Feb 10, 2016

Meet the Mural Arts Staff: Ellissa Collier

by: Meg Wolensky

At Mural Arts, we believe it’s important to take a moment to get to know your team and to highlight their strengths. This week I had the pleasure of chatting with Ellissa Collier, our Youth Restorative Justice Program Manager in the Art Education Department, about the power of art, mentorship, and yoga.

Meg: So let’s start with the basics. Where are you from, what do you do, and what brought you to the city of brotherly love?

Ellissa: I come from a military family, so really where aren’t I from? I made Philadelphia my permanent home about ten years ago after spending time in Belgium, Saudi Arabia, Alaska, and Pittsburgh, just to name a few. I fell in love with Philadelphia while I was working on my MFA in New Brunswick, New Jersey.

Meg: I know you studied visual art, but what initially drew you to Restorative Justice at Mural Arts?

Ellissa: I was exploring the intersection of access, opportunity, and value in gallery and museum spaces while I was earning my MFA. I started thinking about the city itself as a more democratic space for art, and realizing more fully that everybody has creative potential. I like the idea of community members discovering the artist in themselves and being active in the making process. I knew I wanted to work with advocacy and the arts, so when I found out about Mural Arts Philadelphia it seemed like a really great fit. Our mission statement, “art ignites change,” is a powerful draw because it’s not just lip service. Art is a transformative catalyst that changes lives and we put those words into practice.

Meg: How do you think restorative justice fits into the history of Mural Arts’ impact in Philadelphia?

Ellissa: I think that from its inception, restorative justice has been part of Mural Arts’ scope. Jane Golden was working with kids who were in trouble when Mural Arts originated as the Anti Graffiti Network. Today, we have a specific focus on youth in our Restorative Justice program, which is a component of our Arts Education department. What we’re able to do with art is offer a sense of hope, connect to people on a personal level, and help kids build relationships with trusted mentors. Our teachers aren’t just artists, they’re part of a support system in our student’s lives. I work with people, particularly children, who are in crisis. My department uses art as a catalyst for helping people unpack and understand some of the hardships they have experienced. We use art as an alternative solution – it’s not therapy and we’re not social services, but we’re like an expressive force for someone to work things out. I really think of it as relief work.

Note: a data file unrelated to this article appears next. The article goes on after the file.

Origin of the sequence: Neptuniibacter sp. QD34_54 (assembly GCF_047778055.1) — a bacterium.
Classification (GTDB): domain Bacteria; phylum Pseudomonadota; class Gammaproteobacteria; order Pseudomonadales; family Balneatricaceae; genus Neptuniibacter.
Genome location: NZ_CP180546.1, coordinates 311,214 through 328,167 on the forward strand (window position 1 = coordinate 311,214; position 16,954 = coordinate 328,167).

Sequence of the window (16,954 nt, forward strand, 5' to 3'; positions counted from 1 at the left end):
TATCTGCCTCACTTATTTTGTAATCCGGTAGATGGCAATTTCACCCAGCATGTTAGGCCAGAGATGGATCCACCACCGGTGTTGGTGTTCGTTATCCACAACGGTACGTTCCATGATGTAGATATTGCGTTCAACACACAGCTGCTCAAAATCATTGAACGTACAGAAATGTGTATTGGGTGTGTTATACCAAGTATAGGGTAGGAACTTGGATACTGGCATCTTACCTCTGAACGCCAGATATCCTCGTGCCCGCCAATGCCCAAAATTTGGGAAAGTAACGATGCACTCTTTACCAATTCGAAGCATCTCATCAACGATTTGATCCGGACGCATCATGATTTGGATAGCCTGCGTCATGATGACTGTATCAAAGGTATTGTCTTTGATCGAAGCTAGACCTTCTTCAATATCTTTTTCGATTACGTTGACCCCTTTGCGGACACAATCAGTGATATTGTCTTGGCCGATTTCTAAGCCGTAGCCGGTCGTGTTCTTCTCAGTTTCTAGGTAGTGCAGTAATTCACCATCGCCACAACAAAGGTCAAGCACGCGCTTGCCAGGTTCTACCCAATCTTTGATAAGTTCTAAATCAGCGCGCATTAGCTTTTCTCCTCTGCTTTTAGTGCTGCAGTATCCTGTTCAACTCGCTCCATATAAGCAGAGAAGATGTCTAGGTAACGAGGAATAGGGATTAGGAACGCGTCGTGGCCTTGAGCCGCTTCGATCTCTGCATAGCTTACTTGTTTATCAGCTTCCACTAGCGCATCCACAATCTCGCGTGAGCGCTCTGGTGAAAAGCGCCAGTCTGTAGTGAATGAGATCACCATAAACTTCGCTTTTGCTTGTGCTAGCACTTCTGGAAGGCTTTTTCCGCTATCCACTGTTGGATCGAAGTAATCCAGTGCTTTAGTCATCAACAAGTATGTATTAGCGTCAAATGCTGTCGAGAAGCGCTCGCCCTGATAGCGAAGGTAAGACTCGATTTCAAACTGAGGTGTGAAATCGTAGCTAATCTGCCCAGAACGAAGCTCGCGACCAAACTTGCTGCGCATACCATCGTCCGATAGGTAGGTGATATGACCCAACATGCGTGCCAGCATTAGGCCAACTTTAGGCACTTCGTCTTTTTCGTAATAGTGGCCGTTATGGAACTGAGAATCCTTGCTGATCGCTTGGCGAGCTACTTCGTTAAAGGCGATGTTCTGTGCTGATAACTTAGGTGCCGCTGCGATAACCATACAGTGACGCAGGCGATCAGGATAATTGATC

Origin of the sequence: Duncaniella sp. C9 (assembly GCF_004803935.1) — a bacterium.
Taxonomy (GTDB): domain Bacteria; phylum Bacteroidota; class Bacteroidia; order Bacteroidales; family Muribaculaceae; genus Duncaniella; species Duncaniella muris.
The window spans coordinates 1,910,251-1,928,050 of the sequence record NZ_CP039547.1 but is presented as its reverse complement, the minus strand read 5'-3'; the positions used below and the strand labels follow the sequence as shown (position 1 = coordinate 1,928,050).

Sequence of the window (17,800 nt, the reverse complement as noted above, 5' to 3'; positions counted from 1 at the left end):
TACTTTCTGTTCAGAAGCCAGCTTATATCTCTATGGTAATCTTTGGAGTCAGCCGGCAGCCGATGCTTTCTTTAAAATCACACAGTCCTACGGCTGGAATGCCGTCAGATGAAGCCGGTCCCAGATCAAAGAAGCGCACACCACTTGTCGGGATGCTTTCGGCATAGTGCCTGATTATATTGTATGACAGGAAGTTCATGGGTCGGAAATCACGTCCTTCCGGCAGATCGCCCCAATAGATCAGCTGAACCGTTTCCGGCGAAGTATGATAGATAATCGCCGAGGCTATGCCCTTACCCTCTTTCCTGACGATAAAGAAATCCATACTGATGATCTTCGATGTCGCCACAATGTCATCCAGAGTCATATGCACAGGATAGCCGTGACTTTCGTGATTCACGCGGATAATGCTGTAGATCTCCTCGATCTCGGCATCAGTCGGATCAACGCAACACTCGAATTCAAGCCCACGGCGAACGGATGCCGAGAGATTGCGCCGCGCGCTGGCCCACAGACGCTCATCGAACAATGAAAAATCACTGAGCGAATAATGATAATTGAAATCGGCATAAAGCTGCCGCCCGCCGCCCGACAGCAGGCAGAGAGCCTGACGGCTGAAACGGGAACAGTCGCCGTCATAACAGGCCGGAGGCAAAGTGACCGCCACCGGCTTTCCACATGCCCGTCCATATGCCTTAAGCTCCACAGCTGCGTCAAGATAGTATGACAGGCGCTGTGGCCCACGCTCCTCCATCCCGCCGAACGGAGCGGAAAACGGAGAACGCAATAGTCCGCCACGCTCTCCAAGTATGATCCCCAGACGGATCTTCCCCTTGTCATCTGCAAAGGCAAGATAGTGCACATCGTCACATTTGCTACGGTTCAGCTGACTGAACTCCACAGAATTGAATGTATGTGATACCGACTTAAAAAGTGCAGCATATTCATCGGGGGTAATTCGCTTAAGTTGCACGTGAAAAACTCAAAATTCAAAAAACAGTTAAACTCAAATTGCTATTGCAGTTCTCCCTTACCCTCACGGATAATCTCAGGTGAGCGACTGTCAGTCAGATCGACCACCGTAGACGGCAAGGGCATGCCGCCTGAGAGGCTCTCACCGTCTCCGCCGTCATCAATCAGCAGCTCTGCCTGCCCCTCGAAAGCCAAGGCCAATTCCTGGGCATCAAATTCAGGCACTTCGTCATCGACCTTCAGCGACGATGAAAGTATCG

The narrative looming over someone labeled as an offender often goes something like: “I’m a failure, I’m bad, I can’t do anything right, I don’t have a future.” They’re told by their school, the court, and their family that once you go down a path of crime there’s no hope for recovery. We try to teach people to be open to new ideas and to change internalized personal narratives so that people can see themselves as accomplished. When they witness the lasting positive impact that making a mural can have on a community, they’re so proud of themselves. That’s huge.

Meg: Thank you so much for shedding light on the way that restorative justice works at Mural Arts. Now for a fun question, what is your life like outside of work? Are you an artist or do you participate in the local arts scene?

Ellissa: Yes, I’m an artist. I come from a painting and printmaking background and I often participate in classes at Fleisher. I also love volunteering and I’m a member of the Mariposa food co-op in West Philly. I think about food in the same way that I think about art in terms of access and equity. Plus, I feel really good about bringing healthy alternatives to my community. Finally, Yoga is really important to me for self care. I practice what I preach: “if you don’t take care of yourself, you have nothing to give to others.”


Mural Arts will be doing a multi-part interview series with our staff, so check back every month to learn more about the Mural Arts family!

Last updated: Apr 21, 2016

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